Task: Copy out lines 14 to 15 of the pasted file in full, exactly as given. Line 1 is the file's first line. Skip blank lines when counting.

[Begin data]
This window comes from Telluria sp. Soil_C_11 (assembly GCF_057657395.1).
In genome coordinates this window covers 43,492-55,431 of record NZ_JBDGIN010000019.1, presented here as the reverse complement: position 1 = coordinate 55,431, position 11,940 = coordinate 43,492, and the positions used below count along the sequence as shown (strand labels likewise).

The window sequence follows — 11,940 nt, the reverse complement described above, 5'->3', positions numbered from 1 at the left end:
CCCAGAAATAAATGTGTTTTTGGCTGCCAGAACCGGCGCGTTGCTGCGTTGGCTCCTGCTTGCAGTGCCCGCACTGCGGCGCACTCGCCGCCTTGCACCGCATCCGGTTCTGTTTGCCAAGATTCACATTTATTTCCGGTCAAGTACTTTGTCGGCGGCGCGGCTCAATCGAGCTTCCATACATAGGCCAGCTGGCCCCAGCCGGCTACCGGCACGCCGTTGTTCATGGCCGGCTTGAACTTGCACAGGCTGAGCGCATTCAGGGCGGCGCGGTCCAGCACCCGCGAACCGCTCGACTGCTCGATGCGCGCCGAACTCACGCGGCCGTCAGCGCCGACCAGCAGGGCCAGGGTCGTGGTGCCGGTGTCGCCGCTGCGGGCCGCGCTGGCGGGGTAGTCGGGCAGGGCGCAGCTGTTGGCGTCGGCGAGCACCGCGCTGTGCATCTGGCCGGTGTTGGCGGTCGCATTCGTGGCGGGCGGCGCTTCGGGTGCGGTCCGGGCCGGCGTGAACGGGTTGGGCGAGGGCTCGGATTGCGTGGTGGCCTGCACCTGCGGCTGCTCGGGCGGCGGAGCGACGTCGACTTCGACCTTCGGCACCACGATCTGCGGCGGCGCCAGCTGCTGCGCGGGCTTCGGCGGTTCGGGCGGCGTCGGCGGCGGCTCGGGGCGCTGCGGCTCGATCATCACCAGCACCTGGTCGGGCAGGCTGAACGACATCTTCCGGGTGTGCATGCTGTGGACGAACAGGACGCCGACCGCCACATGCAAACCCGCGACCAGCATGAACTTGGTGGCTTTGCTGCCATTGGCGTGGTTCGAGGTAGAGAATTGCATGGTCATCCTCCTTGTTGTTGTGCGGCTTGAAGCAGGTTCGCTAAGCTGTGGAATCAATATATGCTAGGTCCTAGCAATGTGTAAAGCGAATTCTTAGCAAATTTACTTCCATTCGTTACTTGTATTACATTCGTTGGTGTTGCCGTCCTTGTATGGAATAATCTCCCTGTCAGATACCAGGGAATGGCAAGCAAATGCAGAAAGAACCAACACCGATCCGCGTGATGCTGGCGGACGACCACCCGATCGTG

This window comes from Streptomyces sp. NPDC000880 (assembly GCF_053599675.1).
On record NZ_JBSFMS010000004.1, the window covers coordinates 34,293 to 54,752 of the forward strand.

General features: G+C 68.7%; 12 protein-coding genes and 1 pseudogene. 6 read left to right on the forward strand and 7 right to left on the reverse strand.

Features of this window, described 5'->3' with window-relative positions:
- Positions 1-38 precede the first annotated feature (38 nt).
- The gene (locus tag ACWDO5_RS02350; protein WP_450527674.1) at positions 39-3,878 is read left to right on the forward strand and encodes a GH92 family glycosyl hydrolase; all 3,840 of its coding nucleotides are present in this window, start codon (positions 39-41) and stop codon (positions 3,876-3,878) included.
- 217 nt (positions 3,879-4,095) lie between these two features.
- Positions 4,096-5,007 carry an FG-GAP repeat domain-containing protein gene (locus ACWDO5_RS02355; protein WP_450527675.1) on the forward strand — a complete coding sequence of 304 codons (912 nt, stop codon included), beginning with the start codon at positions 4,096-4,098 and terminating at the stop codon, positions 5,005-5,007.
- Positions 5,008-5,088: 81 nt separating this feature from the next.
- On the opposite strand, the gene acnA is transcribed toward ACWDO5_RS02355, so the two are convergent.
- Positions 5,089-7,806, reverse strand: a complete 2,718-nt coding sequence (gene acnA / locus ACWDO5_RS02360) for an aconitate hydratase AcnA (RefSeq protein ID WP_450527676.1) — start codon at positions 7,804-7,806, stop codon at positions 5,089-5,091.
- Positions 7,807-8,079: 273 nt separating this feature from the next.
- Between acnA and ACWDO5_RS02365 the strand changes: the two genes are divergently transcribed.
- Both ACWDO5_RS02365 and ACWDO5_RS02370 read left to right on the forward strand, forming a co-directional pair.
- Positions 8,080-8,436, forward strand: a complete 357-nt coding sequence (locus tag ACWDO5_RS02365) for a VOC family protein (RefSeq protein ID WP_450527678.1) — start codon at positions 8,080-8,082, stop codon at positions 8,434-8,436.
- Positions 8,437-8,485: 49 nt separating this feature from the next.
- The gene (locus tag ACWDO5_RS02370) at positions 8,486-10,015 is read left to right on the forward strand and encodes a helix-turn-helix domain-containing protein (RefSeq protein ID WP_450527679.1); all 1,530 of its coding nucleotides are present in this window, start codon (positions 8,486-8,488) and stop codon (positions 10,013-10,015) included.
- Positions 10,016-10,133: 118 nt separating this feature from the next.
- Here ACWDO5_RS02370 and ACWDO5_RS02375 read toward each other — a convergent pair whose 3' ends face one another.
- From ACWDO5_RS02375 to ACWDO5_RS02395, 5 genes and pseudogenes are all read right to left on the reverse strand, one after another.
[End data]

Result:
- On the opposite strand, the gene acnA is transcribed toward ACWDO5_RS02355, so the two are convergent.
- Positions 5,089-7,806, reverse strand: a complete 2,718-nt coding sequence (gene acnA / locus ACWDO5_RS02360) for an aconitate hydratase AcnA (RefSeq protein ID WP_450527676.1) — start codon at positions 7,804-7,806, stop codon at positions 5,089-5,091.